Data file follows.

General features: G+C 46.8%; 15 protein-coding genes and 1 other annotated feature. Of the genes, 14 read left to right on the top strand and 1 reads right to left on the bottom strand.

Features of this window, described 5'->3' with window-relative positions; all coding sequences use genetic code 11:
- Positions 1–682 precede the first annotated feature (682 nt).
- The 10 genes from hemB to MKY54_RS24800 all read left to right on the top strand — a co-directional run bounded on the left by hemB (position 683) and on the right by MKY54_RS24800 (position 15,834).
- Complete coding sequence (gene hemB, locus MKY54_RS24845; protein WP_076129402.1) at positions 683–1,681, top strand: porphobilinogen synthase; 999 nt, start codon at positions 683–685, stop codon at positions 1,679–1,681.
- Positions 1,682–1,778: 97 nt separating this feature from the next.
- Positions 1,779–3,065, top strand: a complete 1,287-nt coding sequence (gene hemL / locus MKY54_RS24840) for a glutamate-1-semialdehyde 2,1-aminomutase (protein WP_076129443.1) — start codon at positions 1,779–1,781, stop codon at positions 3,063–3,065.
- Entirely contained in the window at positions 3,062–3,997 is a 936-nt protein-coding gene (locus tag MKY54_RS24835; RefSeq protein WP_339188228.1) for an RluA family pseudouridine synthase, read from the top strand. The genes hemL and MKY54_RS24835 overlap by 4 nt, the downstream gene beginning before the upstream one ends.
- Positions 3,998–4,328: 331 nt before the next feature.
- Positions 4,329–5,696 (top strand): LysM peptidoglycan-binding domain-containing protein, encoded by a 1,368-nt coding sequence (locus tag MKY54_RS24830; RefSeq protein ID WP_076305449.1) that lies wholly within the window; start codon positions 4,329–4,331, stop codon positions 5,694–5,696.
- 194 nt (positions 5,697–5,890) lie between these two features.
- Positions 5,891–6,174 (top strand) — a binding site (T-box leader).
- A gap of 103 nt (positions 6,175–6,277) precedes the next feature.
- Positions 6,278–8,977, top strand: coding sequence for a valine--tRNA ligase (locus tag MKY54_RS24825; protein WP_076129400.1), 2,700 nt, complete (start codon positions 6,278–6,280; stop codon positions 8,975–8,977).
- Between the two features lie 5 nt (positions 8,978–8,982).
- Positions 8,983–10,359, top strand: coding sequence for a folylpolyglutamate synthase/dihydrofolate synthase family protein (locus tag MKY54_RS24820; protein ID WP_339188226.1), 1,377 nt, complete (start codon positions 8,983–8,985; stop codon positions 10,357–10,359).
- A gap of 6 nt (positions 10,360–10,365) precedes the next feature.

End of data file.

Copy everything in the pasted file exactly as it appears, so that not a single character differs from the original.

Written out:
General features: G+C 46.8%; 15 protein-coding genes and 1 other annotated feature. Of the genes, 14 read left to right on the top strand and 1 reads right to left on the bottom strand.

Features of this window, described 5'->3' with window-relative positions; all coding sequences use genetic code 11:
- Positions 1–682 precede the first annotated feature (682 nt).
- The 10 genes from hemB to MKY54_RS24800 all read left to right on the top strand — a co-directional run bounded on the left by hemB (position 683) and on the right by MKY54_RS24800 (position 15,834).
- Complete coding sequence (gene hemB, locus MKY54_RS24845; protein WP_076129402.1) at positions 683–1,681, top strand: porphobilinogen synthase; 999 nt, start codon at positions 683–685, stop codon at positions 1,679–1,681.
- Positions 1,682–1,778: 97 nt separating this feature from the next.
- Positions 1,779–3,065, top strand: a complete 1,287-nt coding sequence (gene hemL / locus MKY54_RS24840) for a glutamate-1-semialdehyde 2,1-aminomutase (protein WP_076129443.1) — start codon at positions 1,779–1,781, stop codon at positions 3,063–3,065.
- Entirely contained in the window at positions 3,062–3,997 is a 936-nt protein-coding gene (locus tag MKY54_RS24835; RefSeq protein WP_339188228.1) for an RluA family pseudouridine synthase, read from the top strand. The genes hemL and MKY54_RS24835 overlap by 4 nt, the downstream gene beginning before the upstream one ends.
- Positions 3,998–4,328: 331 nt before the next feature.
- Positions 4,329–5,696 (top strand): LysM peptidoglycan-binding domain-containing protein, encoded by a 1,368-nt coding sequence (locus tag MKY54_RS24830; RefSeq protein ID WP_076305449.1) that lies wholly within the window; start codon positions 4,329–4,331, stop codon positions 5,694–5,696.
- 194 nt (positions 5,697–5,890) lie between these two features.
- Positions 5,891–6,174 (top strand) — a binding site (T-box leader).
- A gap of 103 nt (positions 6,175–6,277) precedes the next feature.
- Positions 6,278–8,977, top strand: coding sequence for a valine--tRNA ligase (locus tag MKY54_RS24825; protein WP_076129400.1), 2,700 nt, complete (start codon positions 6,278–6,280; stop codon positions 8,975–8,977).
- Between the two features lie 5 nt (positions 8,978–8,982).
- Positions 8,983–10,359, top strand: coding sequence for a folylpolyglutamate synthase/dihydrofolate synthase family protein (locus tag MKY54_RS24820; protein ID WP_339188226.1), 1,377 nt, complete (start codon positions 8,983–8,985; stop codon positions 10,357–10,359).
- A gap of 6 nt (positions 10,360–10,365) precedes the next feature.